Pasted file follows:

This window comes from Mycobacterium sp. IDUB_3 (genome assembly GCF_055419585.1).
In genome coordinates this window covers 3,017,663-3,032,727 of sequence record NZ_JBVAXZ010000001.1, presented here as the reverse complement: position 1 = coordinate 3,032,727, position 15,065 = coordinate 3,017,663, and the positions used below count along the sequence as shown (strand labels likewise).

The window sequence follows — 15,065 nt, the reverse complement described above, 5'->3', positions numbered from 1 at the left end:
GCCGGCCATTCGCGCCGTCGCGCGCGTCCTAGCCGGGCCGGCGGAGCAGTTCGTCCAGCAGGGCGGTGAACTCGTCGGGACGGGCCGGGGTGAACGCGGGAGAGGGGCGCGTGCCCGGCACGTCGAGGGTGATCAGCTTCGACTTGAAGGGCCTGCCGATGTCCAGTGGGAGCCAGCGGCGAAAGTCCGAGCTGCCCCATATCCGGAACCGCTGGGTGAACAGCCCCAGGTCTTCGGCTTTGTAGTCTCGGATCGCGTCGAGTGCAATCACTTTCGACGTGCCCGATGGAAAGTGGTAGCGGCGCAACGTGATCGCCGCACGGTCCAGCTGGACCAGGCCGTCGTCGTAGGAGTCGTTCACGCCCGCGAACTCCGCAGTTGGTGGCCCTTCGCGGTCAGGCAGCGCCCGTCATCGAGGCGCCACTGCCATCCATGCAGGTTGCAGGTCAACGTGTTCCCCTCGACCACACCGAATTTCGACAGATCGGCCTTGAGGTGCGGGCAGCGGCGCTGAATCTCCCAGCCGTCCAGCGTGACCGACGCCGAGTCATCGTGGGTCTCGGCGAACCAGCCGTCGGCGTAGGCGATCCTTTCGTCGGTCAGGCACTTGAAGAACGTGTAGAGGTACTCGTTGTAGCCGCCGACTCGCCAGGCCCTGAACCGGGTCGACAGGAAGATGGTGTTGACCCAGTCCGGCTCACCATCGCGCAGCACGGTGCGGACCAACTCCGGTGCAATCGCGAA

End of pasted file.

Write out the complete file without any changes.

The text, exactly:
This window comes from Mycobacterium sp. IDUB_3 (genome assembly GCF_055419585.1).
In genome coordinates this window covers 3,017,663-3,032,727 of sequence record NZ_JBVAXZ010000001.1, presented here as the reverse complement: position 1 = coordinate 3,032,727, position 15,065 = coordinate 3,017,663, and the positions used below count along the sequence as shown (strand labels likewise).

The window sequence follows — 15,065 nt, the reverse complement described above, 5'->3', positions numbered from 1 at the left end:
GCCGGCCATTCGCGCCGTCGCGCGCGTCCTAGCCGGGCCGGCGGAGCAGTTCGTCCAGCAGGGCGGTGAACTCGTCGGGACGGGCCGGGGTGAACGCGGGAGAGGGGCGCGTGCCCGGCACGTCGAGGGTGATCAGCTTCGACTTGAAGGGCCTGCCGATGTCCAGTGGGAGCCAGCGGCGAAAGTCCGAGCTGCCCCATATCCGGAACCGCTGGGTGAACAGCCCCAGGTCTTCGGCTTTGTAGTCTCGGATCGCGTCGAGTGCAATCACTTTCGACGTGCCCGATGGAAAGTGGTAGCGGCGCAACGTGATCGCCGCACGGTCCAGCTGGACCAGGCCGTCGTCGTAGGAGTCGTTCACGCCCGCGAACTCCGCAGTTGGTGGCCCTTCGCGGTCAGGCAGCGCCCGTCATCGAGGCGCCACTGCCATCCATGCAGGTTGCAGGTCAACGTGTTCCCCTCGACCACACCGAATTTCGACAGATCGGCCTTGAGGTGCGGGCAGCGGCGCTGAATCTCCCAGCCGTCCAGCGTGACCGACGCCGAGTCATCGTGGGTCTCGGCGAACCAGCCGTCGGCGTAGGCGATCCTTTCGTCGGTCAGGCACTTGAAGAACGTGTAGAGGTACTCGTTGTAGCCGCCGACTCGCCAGGCCCTGAACCGGGTCGACAGGAAGATGGTGTTGACCCAGTCCGGCTCACCATCGCGCAGCACGGTGCGGACCAACTCCGGTGCAATCGCGAA